Habitat for Calamity
June 9, 2013
June 9, 2013
This summer, my husband and I have a pact.
We have a pact to travel through Arizona and see the sights. Road trips to cities like Payson, Flagstaff, Sonoita, etc. Our state – every state – has those fun, unique getaways and you should see them, damn it.
Whenever I take a road trip I always wonder two things: 1) Where is the nearest prison? 2) Where is the closest cemetery?
This weekend we decided to head down to Biosphere 2, located in Oro Valley, AZ.
I’ll tell you in advance that I’ve never seen Bio-Dome so you’ll be spared many Pauly Shore jokes.
I’ve always wanted to visit Biosphere 2 ever since I was a little girl and read about the Biospherians living in those self-contained domes. Back then a 10-year-old Jules’ thoughts probably were: “Habitats are cool.” “What food can they eat?” “Are they scared in the dark?”
Well, yesterday, 30-year-old Jules’s thoughts were: “Did anyone bone each other?” “Did they have to murder their own animals?” “Were they allowed wine? Because if not, goddamn it.”
The grounds of Biosphere 2 were so peaceful. Gorgeous views of the Catalina Mountains. Little habitats set up that reminded me of some hedonist community. Instantly, I wanted to live there. We joined a group of 30 people and watched a video that oddly glossed over the awkward reason why the Biospherians exited the Biosphere. I still do not know. It was like the people living in the community were a black mark. No one really wanted to mention them. It was odd.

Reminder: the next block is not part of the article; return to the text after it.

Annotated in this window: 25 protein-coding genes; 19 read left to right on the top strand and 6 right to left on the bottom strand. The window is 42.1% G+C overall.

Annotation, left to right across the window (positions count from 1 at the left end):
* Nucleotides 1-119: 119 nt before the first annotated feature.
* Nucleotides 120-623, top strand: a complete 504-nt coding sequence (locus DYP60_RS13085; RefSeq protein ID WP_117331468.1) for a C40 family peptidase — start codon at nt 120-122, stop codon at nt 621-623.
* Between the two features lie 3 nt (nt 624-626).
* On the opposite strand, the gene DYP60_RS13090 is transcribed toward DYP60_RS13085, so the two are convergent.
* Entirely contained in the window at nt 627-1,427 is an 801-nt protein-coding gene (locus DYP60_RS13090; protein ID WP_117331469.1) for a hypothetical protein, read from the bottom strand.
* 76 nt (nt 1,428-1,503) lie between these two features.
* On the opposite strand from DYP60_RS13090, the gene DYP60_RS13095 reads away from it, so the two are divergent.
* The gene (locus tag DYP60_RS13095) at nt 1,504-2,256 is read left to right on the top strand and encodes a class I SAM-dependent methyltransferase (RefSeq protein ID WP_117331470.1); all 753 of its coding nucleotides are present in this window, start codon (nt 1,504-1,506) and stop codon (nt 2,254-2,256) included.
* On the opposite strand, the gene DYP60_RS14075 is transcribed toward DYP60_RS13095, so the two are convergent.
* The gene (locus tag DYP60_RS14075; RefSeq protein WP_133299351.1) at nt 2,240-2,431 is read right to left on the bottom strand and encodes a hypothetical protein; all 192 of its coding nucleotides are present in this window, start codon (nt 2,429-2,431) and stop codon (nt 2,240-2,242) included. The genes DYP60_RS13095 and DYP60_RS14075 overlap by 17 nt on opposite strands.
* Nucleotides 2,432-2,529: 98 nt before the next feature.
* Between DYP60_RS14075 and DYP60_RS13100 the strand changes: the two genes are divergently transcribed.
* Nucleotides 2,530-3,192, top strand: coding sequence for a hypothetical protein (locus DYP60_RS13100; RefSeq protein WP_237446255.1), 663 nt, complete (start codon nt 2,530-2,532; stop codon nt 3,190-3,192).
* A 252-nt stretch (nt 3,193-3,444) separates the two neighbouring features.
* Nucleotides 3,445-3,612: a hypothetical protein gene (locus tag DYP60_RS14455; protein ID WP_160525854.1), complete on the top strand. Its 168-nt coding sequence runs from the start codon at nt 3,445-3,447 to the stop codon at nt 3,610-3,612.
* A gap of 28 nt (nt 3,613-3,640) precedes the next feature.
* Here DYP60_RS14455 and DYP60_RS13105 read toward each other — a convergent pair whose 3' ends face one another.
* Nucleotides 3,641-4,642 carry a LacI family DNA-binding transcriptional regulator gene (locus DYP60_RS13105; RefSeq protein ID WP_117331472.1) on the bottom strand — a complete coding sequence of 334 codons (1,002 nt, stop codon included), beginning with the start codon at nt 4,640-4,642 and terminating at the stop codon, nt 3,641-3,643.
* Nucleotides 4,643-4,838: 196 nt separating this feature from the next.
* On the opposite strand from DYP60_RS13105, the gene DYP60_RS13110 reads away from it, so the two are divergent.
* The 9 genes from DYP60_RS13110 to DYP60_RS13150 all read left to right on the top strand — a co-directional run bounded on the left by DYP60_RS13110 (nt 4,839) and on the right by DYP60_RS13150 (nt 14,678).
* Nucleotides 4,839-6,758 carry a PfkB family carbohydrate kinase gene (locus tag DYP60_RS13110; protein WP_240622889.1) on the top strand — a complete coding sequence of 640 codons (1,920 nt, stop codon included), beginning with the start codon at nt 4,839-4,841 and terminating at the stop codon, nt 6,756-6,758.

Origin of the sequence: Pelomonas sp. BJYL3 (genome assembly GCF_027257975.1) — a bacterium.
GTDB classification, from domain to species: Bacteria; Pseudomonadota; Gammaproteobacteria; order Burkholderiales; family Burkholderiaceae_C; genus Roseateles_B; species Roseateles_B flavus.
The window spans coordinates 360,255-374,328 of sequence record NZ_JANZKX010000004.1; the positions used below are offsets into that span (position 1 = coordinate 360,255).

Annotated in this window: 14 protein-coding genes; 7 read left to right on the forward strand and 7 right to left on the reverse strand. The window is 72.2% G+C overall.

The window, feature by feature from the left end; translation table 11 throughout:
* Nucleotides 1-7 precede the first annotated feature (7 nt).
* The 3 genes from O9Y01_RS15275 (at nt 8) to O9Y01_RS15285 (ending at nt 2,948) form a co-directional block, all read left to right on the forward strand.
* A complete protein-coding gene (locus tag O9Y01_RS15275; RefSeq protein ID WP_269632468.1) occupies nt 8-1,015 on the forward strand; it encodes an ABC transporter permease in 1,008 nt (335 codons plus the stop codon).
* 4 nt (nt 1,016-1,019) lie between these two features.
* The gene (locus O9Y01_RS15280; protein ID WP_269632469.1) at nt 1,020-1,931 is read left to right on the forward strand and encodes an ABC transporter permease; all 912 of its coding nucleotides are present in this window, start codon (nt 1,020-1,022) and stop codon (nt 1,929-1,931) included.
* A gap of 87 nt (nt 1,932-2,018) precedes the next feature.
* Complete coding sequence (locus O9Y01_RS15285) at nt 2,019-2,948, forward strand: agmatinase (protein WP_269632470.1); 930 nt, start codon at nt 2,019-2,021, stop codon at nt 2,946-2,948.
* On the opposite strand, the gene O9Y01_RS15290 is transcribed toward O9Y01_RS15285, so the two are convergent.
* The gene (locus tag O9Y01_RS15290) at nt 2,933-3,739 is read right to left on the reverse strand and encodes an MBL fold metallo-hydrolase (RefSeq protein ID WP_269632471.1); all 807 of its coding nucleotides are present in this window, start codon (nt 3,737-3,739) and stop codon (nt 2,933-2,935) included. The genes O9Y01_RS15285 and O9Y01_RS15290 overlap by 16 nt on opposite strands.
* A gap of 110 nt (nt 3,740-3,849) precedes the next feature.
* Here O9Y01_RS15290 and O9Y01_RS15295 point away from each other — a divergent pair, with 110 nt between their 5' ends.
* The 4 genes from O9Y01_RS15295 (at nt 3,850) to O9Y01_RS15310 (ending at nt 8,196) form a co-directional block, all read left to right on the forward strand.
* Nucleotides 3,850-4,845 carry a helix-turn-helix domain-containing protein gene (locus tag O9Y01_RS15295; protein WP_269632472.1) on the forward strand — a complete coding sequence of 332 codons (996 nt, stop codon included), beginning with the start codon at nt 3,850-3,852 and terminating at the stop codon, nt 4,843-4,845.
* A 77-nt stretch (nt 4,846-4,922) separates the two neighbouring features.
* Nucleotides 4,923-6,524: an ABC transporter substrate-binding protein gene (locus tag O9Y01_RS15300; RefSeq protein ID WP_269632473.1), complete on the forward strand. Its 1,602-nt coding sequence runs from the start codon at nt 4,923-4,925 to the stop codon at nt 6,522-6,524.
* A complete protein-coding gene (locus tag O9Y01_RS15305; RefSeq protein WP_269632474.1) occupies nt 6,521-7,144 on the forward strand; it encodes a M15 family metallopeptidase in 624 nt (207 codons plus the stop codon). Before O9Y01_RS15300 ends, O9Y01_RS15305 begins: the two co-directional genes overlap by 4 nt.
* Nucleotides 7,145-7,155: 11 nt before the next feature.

The video also stressed the importance of science. DUH.
From there we traveled to five different habitats: Savannah, Ocean, Tropical rainforest, Mangrove wetlands, and Fog desert.
The coolest was the rainforest habitat. It monitors the current rainforest temperature in South America, so what we felt was true atmosphere on the other side of the world. The earth was blowing my mind.
Everything else was enjoyable.
Except for the doomsday tour guide, who would issue warnings like this:
“This is a strenuous workout. Many, many stairs and habitats. If you feel faint, tell me.”
Then there was this classic –
“Now, keep to the left on this hallway. When you come to the grate on the floor, do not step on it. I repeat, it is imperative that you DO NOT step on it. Make sure to duck and lift your feet when you come to the door and then you’ll descend at a steep incline into this tunnel, which you will need to conform your body to a 90 degree right angle…”
Holy overload. Instructions with the fear of impending death or agony are too much to follow. I’m naturally prone to mishaps so I kept picturing stepping on the grate and setting off alarms around the Biosphere 2.
But in the end, everything went well. I didn’t step on the grate and we were led into this room.
After a demonstration that involved screaming and air pressure (don’t ask, because I don’t know) we headed outside, passed a structure that sounded like a dirty oral sex act (a Falaj?) and the tour ended in the hot and sweaty desert. The trip was fun. Worth it, sure. I’ll admit I was a little bit disappointed because for some reason I had expected the opportunity to frolic in the habitats, instead of just inspecting them from handrails.
But I get it. I shouldn’t trample the ecosystems.
I’m glad I went. I’m smarter. Better for going. I have a new understanding for our world and seeing science and research in progress was pretty damn cool. And so, I took the opportunity to thank it in style.